How are you, readers? I'm doing well, in spite of the billions of germs crawling all over me.
I've been thinking about germs a lot. It started when I read that piece in the paper last week about how our dollar bills are coated with bacteria, from all the people who've handled them.
True, my first thought when I read about germ-covered money was. "Infest me with it, please." But now I've been reading Bill Bryson's book "At Home," which at one point discusses all the germs we have hanging about the house. (And about our bodies.)
Bryson cites a noted germ-ologist who found there are bacteria swarming all over the average house, with the most popular germ hangouts being desktops, kitchen counters and sinks. In fact, these spots were way germier than our toilet seats, because those get disinfected more often.
You know how many quick lunches I've gobbled at my desk or standing over the kitchen sink? From now on, I'm eating lunch in the bathroom.
But that's not enough. Intrepid journalist that I am, I wanted to get to the bottom of this story, go right to the source.
So I dusted off my 1959 Gilbert student microscope, put a dollar bill between the glass slides, and looked for a germ to interview.
Squinting really hard, I finally spotted one, slinking across George Washington's nose. Hey down there, I called, got a minute?
"Sure," it called back. "What's time to a bacterium?" (It had a surprisingly deep, resonant voice.)
I'm writing a newspaper column on the germ lifestyle, I said. Could you be a spokesgerm for your billions of colleagues?
"I guess so. I've been around. Been riding on this dollar bill since last November. Ever since the guy whose wallet it was in used a supermarket restroom and didn't wash his hands, the slob. Then he rubbed me off on the bill when he used it to help pay for a six-pack."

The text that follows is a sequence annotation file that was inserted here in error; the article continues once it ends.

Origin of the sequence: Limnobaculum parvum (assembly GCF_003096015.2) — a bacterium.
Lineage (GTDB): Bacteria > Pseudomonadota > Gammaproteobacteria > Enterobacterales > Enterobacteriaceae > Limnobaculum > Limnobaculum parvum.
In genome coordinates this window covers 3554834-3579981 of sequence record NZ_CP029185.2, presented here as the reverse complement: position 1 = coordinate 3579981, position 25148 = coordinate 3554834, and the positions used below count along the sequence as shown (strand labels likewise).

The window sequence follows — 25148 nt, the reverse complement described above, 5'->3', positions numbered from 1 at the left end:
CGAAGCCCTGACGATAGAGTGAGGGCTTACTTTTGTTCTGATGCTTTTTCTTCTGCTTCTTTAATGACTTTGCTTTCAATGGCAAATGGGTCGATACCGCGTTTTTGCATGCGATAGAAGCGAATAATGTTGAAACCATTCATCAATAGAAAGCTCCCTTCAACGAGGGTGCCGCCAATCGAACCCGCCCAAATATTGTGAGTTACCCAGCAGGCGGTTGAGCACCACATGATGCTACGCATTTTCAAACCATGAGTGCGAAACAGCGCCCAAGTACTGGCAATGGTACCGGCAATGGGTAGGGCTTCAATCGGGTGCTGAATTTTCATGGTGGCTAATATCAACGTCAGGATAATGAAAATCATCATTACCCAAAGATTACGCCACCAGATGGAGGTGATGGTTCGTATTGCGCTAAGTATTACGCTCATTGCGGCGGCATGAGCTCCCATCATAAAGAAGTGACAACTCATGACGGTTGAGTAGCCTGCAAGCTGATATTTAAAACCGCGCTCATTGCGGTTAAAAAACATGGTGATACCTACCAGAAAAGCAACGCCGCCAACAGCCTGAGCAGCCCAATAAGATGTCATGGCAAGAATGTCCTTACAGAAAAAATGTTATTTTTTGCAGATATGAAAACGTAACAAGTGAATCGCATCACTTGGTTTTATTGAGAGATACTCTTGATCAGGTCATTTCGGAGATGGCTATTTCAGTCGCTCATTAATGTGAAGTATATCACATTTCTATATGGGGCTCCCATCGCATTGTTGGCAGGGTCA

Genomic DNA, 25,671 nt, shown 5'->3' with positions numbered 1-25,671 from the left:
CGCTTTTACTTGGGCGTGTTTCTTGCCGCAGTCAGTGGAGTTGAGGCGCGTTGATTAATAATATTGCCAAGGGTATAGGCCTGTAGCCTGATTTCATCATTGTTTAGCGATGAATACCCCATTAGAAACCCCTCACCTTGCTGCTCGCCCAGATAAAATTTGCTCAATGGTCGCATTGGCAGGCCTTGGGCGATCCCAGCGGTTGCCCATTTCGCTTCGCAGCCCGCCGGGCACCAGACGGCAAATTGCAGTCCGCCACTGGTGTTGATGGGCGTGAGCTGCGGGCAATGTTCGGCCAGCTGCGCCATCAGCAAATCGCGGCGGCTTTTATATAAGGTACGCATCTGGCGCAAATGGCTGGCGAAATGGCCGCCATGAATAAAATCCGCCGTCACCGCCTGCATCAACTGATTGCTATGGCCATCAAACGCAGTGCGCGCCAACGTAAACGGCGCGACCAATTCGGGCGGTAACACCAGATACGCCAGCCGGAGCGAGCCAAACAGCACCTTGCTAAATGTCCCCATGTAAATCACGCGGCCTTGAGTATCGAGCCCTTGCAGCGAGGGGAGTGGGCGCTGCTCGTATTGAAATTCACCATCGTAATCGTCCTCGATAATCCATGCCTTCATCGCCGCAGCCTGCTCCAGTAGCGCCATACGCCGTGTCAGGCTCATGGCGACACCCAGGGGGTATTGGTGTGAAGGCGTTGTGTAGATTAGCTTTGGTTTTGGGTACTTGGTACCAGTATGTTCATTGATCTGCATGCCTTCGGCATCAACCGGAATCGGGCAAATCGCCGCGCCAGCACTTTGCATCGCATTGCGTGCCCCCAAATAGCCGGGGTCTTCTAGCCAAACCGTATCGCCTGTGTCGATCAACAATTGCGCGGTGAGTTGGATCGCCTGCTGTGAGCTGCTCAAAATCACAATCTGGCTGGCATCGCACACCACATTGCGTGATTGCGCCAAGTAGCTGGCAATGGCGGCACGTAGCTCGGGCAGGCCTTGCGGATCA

Fascinating. What's your name?
"My official Latin name? Never use it, it's too formal. I prefer the name Herman. My friends call me Herm."
Herm the Germ?
"That's it. What do you want to know?"
I hope this isn't too personal a question, Herm, but are you a bad germ or a good germ?
I've read that some bacteria are beneficial, that in fact we couldn't live without them. And others are the bad bacteria that make us sick.
"Hey, pal, I consider that an offensively human-centric attitude. We bacteria are just trying to live our lives as best we can. We have strong family values, I'll have you know. Every germ I know is devoted to his millions of brothers. If we had sexes, we'd be devoted to our sisters, too."
Sorry, I didn't mean to offend.
"What's bad to you isn't bad to us. Some of my best friends are staphylococci, and they're swell fellows. They'd give you the shirt off their membranes."
Well, do you germs have any message you'd like to give to the human race?
"Yeah. Back off, you stinking mass murderers."
Mass murderers? Us?
"You kill us germs by the trillions, with your disinfectants and antibiotics. Our researchers are working hard to develop resistance to that stuff, but it's an uphill battle. You ignore our protest movement, too."
You have a protest movement?
"It's called 'Occupy You.' We stage mass protests from time to time, where we gather in large groups, shouting 'Death to Lysol." We had one last week, on you in fact. It was on your right shin."
So that's what that rash was. But for our own health's sake, we have to clean up places where disease germs might lurk. It's why we're apprehensive about using public toilets, for one thing.
"You're apprehensive? Have you considered what it's like for the germs that have to live in those toilets? They'd give anything to move to a nicer neighborhood."
I wish you could understand how we humans feel about germs.
"Maybe I can. There is something we germs feel about, the way you feel about us."
"Viruses. Viruses are evil, man. And creepy. They're the zombies of the microscopic world, the sub-cellular undead, and they even infect us bacteria. Kill 'em all, I say!"
I'm glad we have some common ground.
"No hard feelings. And if you think of it, say hello to my cousin, Sherm the Germ. He lives in your stomach, where he's digesting your food for you. Nice work if you can get it."
I promised Herm I would soon send down some pepperoni pizza. He says it's his cousin's favorite.
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